Search Site
This site uses cookies to deliver our services, improve performance, for analytics, and (if not signed in) for advertising. By using LibraryThing you acknowledge that you have read and understand our Terms of Service and Privacy Policy. Your use of the site and services is subject to these policies and terms.
Hide this

Results from Google Books

Click on a thumbnail to go to Google Books.


The Thirteenth Tale (2006)

by Diane Setterfield

Other authors: See the other authors section.

MembersReviewsPopularityAverage ratingConversations / Mentions
16,099883272 (3.99)4 / 1048
When her health begins failing, the mysterious author Vida Winter decides to let Margaret Lea, a biographer, write the truth about her life, but Margaret needs to verify the facts since Vida has a history of telling outlandish tales.
  1. 592
    Jane Eyre by Charlotte Brontë (norabelle414, ladybug74, Contusions, Voracious_Reader)
    norabelle414: Both gothic novels, with a big ol' creepy house, and theme of hidden family secrets
    Voracious_Reader: Both beautiful, almost Gothic tales told through the eyes of precocious unusual young women.
  2. 521
    Rebecca by Daphne Du Maurier (ladybug74)
  3. 392
    Wuthering Heights by Emily Brontë (brightbel, coffee.is.yum, caflores)
  4. 253
    The Woman in White by Wilkie Collins (391)
  5. 160
    The Forgotten Garden by Kate Morton (starfishian)
  6. 141
    The Distant Hours by Kate Morton (library_gal, Becchanalia)
    Becchanalia: Pretty much the same plot, secrets, family ties and tragedy set in the ancestral home.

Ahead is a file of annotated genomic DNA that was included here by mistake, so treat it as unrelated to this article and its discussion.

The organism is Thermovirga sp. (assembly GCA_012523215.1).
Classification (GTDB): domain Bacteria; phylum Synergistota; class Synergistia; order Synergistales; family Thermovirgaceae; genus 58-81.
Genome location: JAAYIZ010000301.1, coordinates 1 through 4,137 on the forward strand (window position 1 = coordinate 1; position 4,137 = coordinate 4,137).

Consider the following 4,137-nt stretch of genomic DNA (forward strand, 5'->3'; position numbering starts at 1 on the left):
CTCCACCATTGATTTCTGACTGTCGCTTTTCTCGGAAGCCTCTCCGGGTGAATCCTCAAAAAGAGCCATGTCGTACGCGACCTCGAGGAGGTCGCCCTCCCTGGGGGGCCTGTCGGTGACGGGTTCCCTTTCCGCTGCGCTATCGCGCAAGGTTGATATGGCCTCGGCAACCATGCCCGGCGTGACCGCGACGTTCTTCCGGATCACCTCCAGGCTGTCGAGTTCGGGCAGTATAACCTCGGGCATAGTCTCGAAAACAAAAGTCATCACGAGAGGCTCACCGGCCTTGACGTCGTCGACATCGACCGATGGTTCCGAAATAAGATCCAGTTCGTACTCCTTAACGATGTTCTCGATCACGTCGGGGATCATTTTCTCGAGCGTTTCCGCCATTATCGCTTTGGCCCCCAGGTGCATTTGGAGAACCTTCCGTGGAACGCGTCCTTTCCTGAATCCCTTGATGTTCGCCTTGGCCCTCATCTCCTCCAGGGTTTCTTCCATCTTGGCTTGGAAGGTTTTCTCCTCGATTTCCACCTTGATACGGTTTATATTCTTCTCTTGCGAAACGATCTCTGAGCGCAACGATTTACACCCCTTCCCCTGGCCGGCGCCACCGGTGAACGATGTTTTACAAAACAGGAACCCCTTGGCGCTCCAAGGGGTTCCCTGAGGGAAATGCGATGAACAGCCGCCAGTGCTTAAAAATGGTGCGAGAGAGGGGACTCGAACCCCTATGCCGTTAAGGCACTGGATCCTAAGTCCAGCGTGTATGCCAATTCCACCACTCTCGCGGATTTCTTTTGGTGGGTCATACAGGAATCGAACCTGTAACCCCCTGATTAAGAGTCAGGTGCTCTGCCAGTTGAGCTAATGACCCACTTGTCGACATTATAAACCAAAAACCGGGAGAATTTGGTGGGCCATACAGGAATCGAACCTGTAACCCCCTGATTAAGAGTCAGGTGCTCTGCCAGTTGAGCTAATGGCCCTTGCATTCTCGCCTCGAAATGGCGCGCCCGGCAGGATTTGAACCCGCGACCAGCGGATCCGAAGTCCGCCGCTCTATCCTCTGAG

7. 164
    The Little Stranger by Sarah Waters (rstaedter)
  8. 101
    The Lace Reader by Brunonia Barry (avisannschild)
  9. 124
    Her Fearful Symmetry by Audrey Niffenegger (sruszala, lahochstetler)
    lahochstetler: Gothic tales of devoted twin sisters, love, and death.
  10. 1811
    The Shadow of the Wind by Carlos Ruiz Zafón (starfishian, rmjp518, kethonna, elizabeth.a.coates)
    elizabeth.a.coates: Both centre around books/literature, both are eloquently written, both have an element of mystery
  11. 70
    Affinity by Sarah Waters (Citizenjoyce)
    Citizenjoyce: The ambiance is the same. Both stories draw the reader in with promises of deeper mysteries to solve.
  12. 50
    Orphan Train by Christina Baker Kline (akblanchard)
    akblanchard: Isolated old ladies benefit by telling their stories to younger women.
  13. 61
    The Turn of the Screw by Henry James (Becchanalia)
    Becchanalia: More creepy siblings and a misguided governess
  14. 50
    Florence and Giles by John Harding (shelfoflisa)
  15. 105
    Atonement by Ian McEwan (julie_e_meyer)
  16. 50
    The Monsters of Templeton by Lauren Groff (amyblue, kethonna)
  17. 73
    The Moonstone by Wilkie Collins (lahni)
  18. 84
    The Woman in White Part One by Wilkie Collins (caflores)
  19. 30
    Fingersmith by Sarah Waters (BookshelfMonstrosity)
    BookshelfMonstrosity: These novels offer gothic suspense's classic creepy atmosphere, though with somewhat different story-lines. Fingersmith takes place in Victorian England while The Thirteenth Tale is contemporary, but both emphasize books, mysteries about birth and identity, insanity, and grand houses.… (more)
  20. 20
    The Last Will of Moira Leahy by Therese Walsh (ForeignCircus)

(see all 41 recommendations)

to get (11)

Sign up for LibraryThing to find out whether you'll like this book.

English (838)  Spanish (8)  Italian (6)  French (4)  Swedish (4)  Finnish (3)  Catalan (3)  Norwegian (3)  German (3)  Dutch (2)  Portuguese (Brazil) (1)  Portuguese (Portugal) (1)  All languages (876)